The well-intentioned (and often expensive) act of feeding your pets raw meat may actually be putting everyone’s health at risk, according to research from veterinary scientists at Utrecht University in the Netherlands.
The team found a troubling prevalence of harmful bacteria and parasites in eight major brands of frozen raw meat-based diet (RMBDs) products for cats and dogs after performing microbiological analysis on 35 samples. To reduce the possibility that storage location impacted the results, the RMBD products were purchased from shops in 14 different areas around Utrecht. The findings are published in the journal Veterinary Record.
Varying species of Escherichia coli bacteria were present in 86 percent of samples, and 80 percent contained a type known to be resistant to several antibiotic drugs commonly given to animals and humans. Moreover, eight products from three different brands contained a strain called E. coli O157:H7, a dangerous pathogen that often causes outbreaks of food-borne illnesses in humans. The bacterium produces a powerful toxin that can cause hemorrhagic colitis (meaning hellacious, bloody diarrhea) and may even lead to kidney failure in children and the elderly.
Across all 35 samples, the total content of all E. coli bacteria, measured in clumps of cells called colony-forming units, failed to meet the hygiene threshold required for a food product to be labeled as “acceptable for human consumption”. Fortunately for your furry companions, O157:H7 rarely makes animals sick, their bodies simply become short-term carriers of the bacteria until it is excreted in their poop. And although you are unlikely to eat your pet’s dinner, the authors note in their paper that very low doses of E. coli O157:H7 (perhaps as little as one bacterial colony) can cause disease in humans. This means that pet owners may be at risk of contracting a serious infection indirectly.
“This can be through direct contact with the food; through contact with a contaminated pet, such as sharing the same bed and allowing licking of the face and hands; through contact with household surfaces; or by ingesting cross-contaminated human food,” the paper states. “Cross-contamination may occur after preparing RMBDs or cleaning infected food bowls on the kitchen sink.”
The frozen meals also contained Listeria (43 percent of samples) and Salmonella species (20 percent), two big names in human food poisoning.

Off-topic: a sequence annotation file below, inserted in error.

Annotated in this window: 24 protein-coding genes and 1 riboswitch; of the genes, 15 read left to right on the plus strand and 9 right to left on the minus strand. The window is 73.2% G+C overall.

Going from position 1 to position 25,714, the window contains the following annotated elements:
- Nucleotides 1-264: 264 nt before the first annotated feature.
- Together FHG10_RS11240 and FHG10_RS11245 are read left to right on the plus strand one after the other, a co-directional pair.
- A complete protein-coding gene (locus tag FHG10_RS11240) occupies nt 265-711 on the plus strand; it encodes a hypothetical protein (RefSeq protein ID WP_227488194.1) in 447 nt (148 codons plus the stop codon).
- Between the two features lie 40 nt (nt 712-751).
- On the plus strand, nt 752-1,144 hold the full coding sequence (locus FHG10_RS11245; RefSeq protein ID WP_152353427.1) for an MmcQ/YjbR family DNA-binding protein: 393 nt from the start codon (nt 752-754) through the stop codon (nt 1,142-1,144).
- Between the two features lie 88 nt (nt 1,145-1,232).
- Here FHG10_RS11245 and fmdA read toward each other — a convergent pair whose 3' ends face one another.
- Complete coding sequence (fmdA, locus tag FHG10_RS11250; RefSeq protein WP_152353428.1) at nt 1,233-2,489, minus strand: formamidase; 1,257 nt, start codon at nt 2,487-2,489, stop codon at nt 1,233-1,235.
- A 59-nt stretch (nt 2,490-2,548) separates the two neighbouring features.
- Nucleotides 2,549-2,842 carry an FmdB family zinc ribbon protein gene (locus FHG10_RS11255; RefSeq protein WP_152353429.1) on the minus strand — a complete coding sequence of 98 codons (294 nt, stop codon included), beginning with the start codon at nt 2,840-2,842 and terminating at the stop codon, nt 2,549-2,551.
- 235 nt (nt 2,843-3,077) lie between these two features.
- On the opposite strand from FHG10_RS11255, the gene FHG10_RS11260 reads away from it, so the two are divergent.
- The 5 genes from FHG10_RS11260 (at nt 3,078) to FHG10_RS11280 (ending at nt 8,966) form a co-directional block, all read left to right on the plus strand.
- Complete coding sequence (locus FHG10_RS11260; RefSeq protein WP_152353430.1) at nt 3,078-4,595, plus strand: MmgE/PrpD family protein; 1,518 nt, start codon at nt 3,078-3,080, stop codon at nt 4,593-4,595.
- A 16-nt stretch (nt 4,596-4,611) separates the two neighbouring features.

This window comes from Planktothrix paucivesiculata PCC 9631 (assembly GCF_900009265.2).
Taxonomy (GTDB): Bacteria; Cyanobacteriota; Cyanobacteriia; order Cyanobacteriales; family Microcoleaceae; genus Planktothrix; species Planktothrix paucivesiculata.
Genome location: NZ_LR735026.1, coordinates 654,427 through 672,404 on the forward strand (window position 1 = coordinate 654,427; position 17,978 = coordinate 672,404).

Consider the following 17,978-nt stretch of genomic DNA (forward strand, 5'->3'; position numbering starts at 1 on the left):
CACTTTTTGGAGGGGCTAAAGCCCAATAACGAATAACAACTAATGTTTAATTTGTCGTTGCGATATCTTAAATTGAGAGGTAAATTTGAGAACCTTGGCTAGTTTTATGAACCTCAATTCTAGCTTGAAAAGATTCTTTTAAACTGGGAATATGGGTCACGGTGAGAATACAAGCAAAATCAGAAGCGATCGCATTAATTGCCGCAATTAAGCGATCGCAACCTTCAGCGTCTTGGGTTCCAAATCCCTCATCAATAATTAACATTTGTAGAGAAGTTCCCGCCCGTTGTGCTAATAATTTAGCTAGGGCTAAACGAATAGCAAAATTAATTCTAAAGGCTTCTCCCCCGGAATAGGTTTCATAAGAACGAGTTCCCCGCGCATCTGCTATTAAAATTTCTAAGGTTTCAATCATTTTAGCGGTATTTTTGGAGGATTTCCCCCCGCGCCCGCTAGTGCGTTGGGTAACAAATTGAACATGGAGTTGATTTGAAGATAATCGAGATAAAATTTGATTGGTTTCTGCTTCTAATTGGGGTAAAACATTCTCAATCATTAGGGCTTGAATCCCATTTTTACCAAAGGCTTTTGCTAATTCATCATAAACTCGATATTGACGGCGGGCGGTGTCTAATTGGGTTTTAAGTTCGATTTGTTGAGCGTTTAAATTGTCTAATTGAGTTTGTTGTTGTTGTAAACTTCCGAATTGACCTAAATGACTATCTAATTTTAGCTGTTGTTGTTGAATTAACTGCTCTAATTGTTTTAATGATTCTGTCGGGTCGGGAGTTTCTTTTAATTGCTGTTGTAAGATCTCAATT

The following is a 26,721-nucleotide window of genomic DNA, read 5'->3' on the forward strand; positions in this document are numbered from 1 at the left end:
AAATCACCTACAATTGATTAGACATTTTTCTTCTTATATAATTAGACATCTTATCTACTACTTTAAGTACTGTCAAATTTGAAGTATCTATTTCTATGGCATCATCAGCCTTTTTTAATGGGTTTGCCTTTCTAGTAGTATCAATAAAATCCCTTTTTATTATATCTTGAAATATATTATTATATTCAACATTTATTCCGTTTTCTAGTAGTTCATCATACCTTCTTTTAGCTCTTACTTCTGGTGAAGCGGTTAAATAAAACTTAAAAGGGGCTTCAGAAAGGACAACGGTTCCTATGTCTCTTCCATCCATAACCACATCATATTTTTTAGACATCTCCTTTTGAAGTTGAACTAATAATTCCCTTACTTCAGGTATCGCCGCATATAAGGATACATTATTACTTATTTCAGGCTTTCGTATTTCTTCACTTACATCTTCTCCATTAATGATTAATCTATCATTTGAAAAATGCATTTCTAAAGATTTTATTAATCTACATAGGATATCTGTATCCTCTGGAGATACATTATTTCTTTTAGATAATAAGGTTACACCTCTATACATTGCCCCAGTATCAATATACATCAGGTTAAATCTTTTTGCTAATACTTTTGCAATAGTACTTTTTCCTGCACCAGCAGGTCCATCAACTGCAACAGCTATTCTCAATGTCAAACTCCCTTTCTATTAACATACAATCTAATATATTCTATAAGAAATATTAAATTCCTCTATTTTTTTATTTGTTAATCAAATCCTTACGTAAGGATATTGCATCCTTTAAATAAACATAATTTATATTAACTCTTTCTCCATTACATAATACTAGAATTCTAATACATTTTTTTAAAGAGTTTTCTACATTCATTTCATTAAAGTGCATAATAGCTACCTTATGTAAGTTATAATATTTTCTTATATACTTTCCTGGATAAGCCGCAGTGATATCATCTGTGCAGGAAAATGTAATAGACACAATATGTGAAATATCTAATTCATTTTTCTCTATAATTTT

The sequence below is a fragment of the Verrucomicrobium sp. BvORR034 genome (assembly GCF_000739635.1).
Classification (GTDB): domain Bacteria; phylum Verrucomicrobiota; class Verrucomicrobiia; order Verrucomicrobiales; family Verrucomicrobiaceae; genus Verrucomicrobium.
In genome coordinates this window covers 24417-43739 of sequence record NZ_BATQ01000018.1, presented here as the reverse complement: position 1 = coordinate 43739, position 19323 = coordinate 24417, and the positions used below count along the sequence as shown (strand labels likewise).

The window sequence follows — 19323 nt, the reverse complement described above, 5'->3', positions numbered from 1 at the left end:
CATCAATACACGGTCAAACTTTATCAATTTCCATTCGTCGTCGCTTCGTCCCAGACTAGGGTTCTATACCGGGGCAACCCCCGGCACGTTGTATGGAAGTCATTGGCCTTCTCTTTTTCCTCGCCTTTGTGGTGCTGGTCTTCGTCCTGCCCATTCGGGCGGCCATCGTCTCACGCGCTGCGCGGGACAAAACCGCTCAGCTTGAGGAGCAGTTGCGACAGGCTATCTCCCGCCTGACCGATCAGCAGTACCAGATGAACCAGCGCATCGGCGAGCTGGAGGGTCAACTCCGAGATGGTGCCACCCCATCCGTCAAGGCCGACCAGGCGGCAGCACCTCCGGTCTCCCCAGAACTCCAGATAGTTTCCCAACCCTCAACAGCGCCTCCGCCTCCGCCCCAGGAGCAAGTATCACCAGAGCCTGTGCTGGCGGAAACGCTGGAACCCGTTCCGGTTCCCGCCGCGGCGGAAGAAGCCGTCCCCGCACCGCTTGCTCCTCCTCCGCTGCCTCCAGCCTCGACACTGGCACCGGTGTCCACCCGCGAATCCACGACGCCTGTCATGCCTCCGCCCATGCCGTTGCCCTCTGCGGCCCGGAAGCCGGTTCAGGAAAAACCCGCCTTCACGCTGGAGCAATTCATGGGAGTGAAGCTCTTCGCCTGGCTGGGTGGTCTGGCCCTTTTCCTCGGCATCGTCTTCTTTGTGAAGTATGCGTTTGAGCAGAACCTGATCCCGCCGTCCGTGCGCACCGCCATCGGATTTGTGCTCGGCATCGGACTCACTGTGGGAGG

While Listeria is often benign in cats and dogs, Salmonella poisoning can cause serious disease with symptoms similar to those experienced by people. Just like E. coli, these microbes can get passed to you simply from handling the products or cleaning up after your pet.
Moving on from bacteria, two types of parasites were identified in the RMBDs: Sarcocystis species (11 percent) and Toxoplasma gondii (6 percent). The former rarely causes noticeable disease in pets and humans, whereas the latter travels into the mammalian brain and has been linked to changes in behavior and even schizophrenia.
If you purchase frozen raw pet food, the low storage temperatures will inactivate most parasites, but some RMBD enthusiasts opt for fresher options. The paper cautions that “this study does show that if raw pet food is purchased fresh and prepared at home without freezing, there is a potential risk of parasitic infections in pet animals, which can result in shedding of oocysts in the environment, thereby leading to potential additional exposure to human beings.”
Despite being a small study that focused on only a handful of RMBD brands, the findings are in line with microbiological studies of raw meat performed in other countries, suggesting most if not all raw pet food harbors hitchhiking pathogens.
“Feeding raw meat to pets has been practised all over the world as shown by the several reports from Australia, the USA, Canada and Europe. This means that this issue is of global importance,” conclude the the authors.
And if you’re thinking that the benefits to your pets might outweigh the risk, the authors deliver further bad news: The health claims touted on product packaging or ads are merely marketing, and not based on published research.